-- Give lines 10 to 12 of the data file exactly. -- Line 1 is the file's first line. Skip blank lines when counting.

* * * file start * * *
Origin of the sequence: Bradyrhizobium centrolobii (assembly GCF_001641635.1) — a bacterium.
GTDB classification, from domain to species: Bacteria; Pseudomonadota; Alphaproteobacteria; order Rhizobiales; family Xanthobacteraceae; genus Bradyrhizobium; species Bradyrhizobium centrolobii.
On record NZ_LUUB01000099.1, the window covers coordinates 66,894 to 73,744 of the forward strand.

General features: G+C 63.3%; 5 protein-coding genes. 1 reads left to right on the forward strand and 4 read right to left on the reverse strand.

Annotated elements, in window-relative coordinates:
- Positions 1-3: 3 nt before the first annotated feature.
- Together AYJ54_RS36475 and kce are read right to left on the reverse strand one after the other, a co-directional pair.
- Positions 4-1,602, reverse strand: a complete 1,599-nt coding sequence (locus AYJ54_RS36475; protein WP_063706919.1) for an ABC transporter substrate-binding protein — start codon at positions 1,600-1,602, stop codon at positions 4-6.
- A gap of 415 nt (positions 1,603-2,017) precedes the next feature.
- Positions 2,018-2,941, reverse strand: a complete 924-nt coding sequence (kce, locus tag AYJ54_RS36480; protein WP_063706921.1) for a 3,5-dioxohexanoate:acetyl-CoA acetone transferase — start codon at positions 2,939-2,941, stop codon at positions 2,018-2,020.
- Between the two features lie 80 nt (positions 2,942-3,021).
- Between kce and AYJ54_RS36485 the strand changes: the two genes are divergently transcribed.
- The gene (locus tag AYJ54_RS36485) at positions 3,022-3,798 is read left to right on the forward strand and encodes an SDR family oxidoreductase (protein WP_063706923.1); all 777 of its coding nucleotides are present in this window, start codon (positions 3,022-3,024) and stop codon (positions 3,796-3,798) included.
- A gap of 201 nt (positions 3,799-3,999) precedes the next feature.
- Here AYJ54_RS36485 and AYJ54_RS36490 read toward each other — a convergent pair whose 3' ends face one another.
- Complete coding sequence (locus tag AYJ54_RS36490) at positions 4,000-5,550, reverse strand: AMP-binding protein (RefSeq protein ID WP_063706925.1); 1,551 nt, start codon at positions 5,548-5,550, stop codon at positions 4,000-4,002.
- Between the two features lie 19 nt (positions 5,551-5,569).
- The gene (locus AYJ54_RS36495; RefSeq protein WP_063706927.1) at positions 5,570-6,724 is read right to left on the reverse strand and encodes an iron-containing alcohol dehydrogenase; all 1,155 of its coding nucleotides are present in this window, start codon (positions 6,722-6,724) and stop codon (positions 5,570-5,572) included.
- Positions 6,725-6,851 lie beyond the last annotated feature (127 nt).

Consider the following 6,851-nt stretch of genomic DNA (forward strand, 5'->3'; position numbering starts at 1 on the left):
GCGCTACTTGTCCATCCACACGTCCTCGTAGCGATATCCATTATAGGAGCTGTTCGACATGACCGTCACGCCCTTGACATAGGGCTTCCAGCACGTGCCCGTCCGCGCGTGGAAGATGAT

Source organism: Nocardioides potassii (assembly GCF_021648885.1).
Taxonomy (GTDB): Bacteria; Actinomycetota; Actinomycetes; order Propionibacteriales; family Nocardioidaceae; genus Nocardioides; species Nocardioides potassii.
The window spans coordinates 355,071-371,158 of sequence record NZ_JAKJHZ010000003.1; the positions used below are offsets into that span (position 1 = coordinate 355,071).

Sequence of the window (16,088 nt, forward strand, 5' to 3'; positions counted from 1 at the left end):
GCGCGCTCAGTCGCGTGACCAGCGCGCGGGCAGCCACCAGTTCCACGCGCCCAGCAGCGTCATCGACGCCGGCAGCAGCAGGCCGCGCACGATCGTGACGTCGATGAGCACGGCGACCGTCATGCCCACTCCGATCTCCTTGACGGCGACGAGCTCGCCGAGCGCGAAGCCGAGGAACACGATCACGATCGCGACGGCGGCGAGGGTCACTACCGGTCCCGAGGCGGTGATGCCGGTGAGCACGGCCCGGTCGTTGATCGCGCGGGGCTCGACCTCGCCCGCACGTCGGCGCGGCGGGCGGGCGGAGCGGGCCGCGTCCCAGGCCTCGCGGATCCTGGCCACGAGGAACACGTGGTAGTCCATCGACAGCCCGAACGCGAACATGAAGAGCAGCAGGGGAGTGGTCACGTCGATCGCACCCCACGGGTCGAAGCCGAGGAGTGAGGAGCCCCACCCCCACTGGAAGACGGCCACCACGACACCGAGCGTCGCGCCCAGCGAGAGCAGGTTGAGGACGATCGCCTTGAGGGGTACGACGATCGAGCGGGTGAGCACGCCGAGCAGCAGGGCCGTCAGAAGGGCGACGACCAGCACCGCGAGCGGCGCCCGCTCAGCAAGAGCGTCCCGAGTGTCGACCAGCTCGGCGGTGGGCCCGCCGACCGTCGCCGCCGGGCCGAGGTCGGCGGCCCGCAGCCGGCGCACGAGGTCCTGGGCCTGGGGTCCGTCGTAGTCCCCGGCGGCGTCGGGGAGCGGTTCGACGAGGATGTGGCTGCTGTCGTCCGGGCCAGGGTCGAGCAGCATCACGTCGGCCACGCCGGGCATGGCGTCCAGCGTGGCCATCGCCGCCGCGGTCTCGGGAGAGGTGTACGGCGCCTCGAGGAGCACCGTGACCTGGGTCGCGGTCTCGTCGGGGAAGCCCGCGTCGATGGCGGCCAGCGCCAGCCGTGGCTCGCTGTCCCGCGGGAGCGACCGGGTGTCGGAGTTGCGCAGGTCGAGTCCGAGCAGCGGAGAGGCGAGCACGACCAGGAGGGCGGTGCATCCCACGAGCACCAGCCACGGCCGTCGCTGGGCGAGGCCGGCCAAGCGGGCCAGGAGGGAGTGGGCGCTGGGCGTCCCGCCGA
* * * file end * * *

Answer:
- Positions 2,018-2,941, reverse strand: a complete 924-nt coding sequence (kce, locus tag AYJ54_RS36480; protein WP_063706921.1) for a 3,5-dioxohexanoate:acetyl-CoA acetone transferase — start codon at positions 2,939-2,941, stop codon at positions 2,018-2,020.
- Between the two features lie 80 nt (positions 2,942-3,021).
- Between kce and AYJ54_RS36485 the strand changes: the two genes are divergently transcribed.